Originally Posted by

**rargh** Hi, I'm trying to understand a detail about the chi-square, dfs and constraints.

I saw that the chi_square with N degrees of freedom is simply the distribution of the sum of the squares of N indipendent standard normal variables (i.e. normal variables with zero mean and unit variance).

To find its expression, you calculate first the distribution of the square of a single standard normal variable, then you calculate its fourier/Laplace transform, power it to the N (since the distribution of the sum of indipendent variables is the convolution of the singular distributions i.e. product of the transforms) and then calculate the inverse transform.

But what if there are constraints, i.e. these variables are not completely indipendent??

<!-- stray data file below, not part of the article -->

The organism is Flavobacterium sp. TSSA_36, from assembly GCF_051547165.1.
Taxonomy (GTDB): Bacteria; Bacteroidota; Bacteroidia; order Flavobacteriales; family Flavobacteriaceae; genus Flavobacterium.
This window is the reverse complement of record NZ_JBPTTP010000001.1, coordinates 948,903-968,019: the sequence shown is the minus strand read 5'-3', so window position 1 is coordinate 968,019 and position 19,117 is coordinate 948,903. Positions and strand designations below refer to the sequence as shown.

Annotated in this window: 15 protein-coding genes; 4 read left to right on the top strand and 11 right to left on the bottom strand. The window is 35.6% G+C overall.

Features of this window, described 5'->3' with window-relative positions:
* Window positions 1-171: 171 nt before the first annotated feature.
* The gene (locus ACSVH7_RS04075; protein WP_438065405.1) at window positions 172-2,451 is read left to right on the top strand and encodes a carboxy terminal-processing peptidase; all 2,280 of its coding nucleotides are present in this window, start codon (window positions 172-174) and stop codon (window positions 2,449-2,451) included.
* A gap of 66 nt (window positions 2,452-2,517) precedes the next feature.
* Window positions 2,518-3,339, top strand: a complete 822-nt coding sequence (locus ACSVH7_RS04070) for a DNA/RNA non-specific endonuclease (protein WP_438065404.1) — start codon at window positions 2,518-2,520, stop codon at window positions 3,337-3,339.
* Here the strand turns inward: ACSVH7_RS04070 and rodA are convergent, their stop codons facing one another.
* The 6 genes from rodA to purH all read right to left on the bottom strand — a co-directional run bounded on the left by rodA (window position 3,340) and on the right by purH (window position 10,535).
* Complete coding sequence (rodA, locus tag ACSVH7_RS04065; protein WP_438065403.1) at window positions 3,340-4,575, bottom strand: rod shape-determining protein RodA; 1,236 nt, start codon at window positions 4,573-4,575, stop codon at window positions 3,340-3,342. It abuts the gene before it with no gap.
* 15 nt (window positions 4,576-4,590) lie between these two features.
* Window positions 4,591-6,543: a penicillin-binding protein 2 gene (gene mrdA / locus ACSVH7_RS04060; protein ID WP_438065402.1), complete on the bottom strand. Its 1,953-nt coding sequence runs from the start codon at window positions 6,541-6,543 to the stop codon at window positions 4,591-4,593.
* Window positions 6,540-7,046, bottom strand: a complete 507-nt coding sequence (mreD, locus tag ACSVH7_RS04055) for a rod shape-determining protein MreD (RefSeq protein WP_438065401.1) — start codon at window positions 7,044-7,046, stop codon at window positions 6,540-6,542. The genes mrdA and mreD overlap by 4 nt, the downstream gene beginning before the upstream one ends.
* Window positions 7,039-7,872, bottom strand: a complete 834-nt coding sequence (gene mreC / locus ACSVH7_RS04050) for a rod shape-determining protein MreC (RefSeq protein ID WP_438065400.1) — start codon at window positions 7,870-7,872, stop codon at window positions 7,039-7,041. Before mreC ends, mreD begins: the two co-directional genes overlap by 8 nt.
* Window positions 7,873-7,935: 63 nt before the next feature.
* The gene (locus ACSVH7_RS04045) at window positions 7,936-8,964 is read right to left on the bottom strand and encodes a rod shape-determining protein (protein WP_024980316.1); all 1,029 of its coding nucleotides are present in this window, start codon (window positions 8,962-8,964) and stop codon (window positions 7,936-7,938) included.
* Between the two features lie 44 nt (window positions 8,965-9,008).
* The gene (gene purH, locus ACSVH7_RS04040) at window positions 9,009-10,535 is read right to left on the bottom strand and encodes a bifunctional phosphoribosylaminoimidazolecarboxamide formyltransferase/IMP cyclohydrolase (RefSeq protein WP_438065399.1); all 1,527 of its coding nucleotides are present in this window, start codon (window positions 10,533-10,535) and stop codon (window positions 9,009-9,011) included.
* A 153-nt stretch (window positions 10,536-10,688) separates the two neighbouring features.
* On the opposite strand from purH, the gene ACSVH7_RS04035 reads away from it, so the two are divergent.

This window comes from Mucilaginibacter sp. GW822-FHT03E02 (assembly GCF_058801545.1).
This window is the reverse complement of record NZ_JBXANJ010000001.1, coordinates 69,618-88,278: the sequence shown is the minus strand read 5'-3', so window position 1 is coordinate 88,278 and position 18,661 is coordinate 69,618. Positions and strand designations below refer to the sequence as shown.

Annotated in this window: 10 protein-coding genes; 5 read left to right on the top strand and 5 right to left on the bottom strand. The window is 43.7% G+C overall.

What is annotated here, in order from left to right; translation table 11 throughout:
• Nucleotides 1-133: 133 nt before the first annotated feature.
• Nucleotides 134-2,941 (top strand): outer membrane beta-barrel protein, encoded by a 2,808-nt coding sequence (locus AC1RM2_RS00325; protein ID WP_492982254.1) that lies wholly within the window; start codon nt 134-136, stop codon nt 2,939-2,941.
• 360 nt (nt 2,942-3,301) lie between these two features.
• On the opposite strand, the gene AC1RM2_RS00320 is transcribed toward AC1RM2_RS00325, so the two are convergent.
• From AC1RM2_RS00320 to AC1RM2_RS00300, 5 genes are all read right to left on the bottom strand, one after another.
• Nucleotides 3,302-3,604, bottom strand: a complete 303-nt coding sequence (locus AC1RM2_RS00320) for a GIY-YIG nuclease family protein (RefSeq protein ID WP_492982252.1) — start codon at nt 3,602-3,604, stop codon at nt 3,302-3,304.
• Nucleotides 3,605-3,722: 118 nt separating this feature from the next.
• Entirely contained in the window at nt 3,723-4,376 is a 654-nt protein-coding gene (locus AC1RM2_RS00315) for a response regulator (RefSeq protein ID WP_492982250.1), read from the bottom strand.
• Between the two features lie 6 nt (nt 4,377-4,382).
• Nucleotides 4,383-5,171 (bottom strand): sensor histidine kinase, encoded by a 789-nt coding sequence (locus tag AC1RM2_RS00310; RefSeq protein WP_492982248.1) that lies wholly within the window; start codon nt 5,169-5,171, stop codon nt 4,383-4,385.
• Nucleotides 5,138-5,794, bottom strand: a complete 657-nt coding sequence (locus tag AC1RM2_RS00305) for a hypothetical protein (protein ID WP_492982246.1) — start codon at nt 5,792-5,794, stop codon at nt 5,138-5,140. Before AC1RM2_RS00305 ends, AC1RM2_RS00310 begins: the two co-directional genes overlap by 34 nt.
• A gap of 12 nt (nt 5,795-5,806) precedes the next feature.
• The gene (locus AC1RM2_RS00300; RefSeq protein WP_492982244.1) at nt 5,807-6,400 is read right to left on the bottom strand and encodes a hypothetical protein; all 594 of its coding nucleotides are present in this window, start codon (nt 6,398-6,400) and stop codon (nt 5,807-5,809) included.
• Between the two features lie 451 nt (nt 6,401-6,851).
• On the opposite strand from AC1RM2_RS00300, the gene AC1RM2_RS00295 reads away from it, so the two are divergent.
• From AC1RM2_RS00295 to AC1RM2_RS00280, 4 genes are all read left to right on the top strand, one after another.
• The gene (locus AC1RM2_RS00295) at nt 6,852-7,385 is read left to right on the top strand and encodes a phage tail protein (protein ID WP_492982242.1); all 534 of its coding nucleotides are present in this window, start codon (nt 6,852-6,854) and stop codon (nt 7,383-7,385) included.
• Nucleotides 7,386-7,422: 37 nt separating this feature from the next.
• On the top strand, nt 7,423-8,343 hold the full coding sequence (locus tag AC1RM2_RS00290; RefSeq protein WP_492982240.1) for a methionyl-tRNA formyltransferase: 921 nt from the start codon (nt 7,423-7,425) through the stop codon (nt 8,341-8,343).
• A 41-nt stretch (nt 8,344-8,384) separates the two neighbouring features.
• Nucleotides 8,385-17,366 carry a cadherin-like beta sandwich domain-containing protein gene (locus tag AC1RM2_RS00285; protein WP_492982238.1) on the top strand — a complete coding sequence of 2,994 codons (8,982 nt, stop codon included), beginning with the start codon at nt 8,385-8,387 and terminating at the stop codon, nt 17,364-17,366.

Suppose we have a vector of N indipendent standard normal variables (x_i), and that we impose later k indipendent constraints, which can be expressed as k different equations:

g_1(x_1,x_2,...,x_N)=0

g_2(x_1,x_2,...,x_N)=0

...

g_k(x_1,x_2,...,x_N)=0

I have seen that in these cases, instead of calculating the chi^2 statistic as:

chi^2=SUM[(x_i^2)]

it is calculated instead with "weights" w_i:

chi^2=SUM[w_i*(x_i^2)]

w_i are chosen with this conditions:

w_i>0;

SUM[w_i]=N-k

This automatically implies that:

E[chi^2]=N-k

(But how are these single w_i chosen?)

Then, the chi^2 statistic will follow the chi_square distribution with N-k degrees of freedom.

Where can I find an explanation of this?

And what changes if these N standard normal variables are not indipendent?

Thanks!